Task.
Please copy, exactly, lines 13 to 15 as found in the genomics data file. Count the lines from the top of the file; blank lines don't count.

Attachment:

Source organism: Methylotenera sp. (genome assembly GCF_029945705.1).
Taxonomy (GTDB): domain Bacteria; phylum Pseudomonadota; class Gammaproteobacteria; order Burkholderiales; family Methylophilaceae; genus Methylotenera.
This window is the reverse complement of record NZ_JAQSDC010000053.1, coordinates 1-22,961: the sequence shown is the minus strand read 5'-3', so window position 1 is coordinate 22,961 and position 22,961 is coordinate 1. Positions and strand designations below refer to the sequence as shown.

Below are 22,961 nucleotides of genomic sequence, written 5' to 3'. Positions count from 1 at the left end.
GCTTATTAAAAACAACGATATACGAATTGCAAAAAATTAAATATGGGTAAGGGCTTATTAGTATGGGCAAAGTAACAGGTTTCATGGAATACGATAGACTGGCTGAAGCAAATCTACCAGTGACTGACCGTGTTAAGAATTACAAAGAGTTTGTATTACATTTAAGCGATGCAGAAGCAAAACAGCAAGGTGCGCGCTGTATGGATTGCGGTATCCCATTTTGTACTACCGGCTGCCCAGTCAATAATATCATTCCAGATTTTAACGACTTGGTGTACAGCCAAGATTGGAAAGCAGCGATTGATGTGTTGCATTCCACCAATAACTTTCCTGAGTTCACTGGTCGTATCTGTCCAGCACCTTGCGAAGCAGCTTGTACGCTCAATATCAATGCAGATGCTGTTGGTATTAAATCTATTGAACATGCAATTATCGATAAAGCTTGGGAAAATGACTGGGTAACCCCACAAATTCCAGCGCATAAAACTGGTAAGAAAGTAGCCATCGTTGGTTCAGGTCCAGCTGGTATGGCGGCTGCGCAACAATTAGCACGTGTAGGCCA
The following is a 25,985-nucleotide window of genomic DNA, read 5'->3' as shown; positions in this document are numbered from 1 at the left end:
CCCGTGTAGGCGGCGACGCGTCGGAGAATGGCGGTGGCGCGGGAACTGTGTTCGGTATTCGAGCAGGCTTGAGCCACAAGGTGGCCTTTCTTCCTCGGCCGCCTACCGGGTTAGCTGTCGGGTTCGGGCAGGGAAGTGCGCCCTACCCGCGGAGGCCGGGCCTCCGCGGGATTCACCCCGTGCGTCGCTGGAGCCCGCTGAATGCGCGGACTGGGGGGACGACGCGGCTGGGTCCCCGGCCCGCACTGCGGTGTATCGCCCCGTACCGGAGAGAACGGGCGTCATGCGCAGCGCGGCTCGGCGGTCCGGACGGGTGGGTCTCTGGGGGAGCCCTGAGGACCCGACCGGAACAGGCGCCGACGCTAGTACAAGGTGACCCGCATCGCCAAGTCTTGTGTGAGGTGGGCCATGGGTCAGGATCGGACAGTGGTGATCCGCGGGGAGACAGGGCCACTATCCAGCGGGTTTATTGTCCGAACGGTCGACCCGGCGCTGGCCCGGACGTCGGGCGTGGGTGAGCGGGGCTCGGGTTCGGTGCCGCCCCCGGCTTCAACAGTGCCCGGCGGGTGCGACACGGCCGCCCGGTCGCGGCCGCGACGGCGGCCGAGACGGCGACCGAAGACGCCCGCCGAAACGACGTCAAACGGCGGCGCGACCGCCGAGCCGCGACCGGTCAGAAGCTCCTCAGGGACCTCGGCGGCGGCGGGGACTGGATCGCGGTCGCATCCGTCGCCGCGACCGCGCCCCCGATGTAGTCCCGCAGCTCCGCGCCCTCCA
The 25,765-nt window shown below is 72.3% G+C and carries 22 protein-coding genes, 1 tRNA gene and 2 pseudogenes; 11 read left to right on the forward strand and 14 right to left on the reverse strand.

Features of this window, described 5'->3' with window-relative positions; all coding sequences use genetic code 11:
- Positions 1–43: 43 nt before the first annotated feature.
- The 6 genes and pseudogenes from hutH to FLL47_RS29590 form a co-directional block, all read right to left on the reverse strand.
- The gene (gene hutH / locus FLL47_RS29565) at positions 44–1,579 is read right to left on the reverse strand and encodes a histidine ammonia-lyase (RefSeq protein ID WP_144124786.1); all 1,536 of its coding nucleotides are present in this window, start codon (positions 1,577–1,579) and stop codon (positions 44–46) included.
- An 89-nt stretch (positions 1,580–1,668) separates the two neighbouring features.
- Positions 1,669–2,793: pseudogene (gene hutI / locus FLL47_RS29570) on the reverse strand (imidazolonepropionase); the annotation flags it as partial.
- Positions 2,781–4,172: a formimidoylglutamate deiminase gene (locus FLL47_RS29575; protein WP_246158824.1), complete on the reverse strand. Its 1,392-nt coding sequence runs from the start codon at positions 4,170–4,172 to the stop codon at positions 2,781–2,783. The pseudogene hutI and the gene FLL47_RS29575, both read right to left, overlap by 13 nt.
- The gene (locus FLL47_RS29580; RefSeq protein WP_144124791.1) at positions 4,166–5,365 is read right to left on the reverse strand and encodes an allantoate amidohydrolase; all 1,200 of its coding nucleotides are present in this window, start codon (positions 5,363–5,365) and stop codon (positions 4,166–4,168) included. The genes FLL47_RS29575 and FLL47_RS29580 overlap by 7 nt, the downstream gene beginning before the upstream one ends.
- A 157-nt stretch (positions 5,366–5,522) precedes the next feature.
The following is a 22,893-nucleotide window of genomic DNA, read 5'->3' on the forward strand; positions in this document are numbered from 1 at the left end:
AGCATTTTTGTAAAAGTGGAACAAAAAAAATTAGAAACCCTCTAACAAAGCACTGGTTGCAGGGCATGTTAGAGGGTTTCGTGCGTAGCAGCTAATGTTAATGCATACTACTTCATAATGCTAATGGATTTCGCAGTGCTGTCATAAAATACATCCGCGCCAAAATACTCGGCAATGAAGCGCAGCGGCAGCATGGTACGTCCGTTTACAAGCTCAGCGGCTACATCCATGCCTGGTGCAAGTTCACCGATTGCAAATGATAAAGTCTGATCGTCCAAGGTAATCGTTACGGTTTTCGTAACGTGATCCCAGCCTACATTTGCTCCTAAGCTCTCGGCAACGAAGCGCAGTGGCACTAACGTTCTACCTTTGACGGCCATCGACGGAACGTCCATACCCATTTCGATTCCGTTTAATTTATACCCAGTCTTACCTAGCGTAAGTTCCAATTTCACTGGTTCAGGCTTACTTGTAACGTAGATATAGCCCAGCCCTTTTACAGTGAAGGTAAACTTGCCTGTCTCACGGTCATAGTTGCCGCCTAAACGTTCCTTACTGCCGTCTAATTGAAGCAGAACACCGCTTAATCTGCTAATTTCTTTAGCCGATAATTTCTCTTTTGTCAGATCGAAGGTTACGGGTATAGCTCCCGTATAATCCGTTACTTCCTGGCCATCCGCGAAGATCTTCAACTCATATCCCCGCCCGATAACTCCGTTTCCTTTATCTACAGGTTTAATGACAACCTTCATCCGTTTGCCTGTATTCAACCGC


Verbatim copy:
- An 89-nt stretch (positions 1,580–1,668) separates the two neighbouring features.
- Positions 1,669–2,793: pseudogene (gene hutI / locus FLL47_RS29570) on the reverse strand (imidazolonepropionase); the annotation flags it as partial.
- Positions 2,781–4,172: a formimidoylglutamate deiminase gene (locus FLL47_RS29575; protein WP_246158824.1), complete on the reverse strand. Its 1,392-nt coding sequence runs from the start codon at positions 4,170–4,172 to the stop codon at positions 2,781–2,783. The pseudogene hutI and the gene FLL47_RS29575, both read right to left, overlap by 13 nt.